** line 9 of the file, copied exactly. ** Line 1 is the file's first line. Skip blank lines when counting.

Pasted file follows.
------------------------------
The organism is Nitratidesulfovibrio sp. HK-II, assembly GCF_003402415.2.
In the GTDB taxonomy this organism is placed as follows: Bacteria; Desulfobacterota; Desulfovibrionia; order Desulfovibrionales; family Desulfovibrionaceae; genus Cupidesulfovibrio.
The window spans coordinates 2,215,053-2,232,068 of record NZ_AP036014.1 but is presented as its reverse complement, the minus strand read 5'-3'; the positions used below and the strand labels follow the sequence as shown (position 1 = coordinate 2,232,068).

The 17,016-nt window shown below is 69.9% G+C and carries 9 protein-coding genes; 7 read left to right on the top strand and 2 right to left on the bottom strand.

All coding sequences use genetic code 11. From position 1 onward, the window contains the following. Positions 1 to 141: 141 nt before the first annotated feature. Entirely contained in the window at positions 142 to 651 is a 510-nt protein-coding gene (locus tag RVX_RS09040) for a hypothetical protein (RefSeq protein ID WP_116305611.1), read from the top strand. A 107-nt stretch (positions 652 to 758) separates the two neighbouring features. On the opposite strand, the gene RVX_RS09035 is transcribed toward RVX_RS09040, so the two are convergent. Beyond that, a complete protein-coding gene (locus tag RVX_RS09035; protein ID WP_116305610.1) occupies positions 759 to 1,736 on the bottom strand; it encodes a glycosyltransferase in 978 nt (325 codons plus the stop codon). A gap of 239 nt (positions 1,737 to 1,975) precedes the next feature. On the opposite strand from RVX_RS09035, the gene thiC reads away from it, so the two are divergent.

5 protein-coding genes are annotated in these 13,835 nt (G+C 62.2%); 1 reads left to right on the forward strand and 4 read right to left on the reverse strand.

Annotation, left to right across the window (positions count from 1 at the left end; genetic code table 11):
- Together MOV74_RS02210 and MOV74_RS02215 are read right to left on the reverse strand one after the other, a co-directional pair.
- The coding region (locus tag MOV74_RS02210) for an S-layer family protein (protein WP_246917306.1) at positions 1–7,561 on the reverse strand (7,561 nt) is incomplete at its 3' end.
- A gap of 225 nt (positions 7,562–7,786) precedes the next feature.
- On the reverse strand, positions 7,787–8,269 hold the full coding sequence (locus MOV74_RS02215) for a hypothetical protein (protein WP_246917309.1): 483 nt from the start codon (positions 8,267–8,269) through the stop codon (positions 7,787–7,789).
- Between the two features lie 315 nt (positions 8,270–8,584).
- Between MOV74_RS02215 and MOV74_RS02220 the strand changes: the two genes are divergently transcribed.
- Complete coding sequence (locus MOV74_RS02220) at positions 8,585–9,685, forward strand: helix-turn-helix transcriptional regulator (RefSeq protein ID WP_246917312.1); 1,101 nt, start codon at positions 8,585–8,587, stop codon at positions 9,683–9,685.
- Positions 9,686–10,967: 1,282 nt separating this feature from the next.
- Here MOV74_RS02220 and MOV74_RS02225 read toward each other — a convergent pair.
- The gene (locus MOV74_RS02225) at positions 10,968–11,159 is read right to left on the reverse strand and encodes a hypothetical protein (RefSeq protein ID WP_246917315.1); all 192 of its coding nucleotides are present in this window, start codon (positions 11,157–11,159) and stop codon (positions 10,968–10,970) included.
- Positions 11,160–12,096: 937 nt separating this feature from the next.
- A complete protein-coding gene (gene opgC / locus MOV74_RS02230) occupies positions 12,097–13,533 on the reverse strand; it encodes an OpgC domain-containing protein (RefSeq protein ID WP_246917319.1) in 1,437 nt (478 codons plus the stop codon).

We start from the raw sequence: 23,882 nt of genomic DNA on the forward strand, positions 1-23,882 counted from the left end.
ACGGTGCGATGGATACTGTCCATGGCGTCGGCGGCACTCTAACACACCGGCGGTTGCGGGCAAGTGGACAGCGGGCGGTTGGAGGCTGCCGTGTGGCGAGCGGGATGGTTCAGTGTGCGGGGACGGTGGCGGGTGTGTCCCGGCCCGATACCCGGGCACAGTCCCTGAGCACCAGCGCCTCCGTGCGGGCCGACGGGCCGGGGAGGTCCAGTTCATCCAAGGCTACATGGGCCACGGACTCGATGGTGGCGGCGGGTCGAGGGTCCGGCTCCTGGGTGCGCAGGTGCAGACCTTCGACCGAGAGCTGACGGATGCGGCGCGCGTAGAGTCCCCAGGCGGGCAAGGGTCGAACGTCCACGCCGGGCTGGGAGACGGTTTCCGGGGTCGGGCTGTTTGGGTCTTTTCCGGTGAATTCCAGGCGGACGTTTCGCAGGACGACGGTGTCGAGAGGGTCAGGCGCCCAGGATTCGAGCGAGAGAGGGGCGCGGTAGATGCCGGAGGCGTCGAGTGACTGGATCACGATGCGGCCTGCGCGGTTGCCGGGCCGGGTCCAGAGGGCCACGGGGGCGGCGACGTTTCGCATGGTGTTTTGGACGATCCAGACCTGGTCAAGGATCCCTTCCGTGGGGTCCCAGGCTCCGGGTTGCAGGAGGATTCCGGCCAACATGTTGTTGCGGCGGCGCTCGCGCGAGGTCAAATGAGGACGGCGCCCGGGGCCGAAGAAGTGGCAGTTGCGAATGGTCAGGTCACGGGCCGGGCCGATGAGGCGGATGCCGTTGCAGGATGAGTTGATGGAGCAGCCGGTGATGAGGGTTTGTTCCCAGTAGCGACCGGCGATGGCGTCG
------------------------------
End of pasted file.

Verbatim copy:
- The coding region (locus tag MOV74_RS02210) for an S-layer family protein (protein WP_246917306.1) at positions 1–7,561 on the reverse strand (7,561 nt) is incomplete at its 3' end.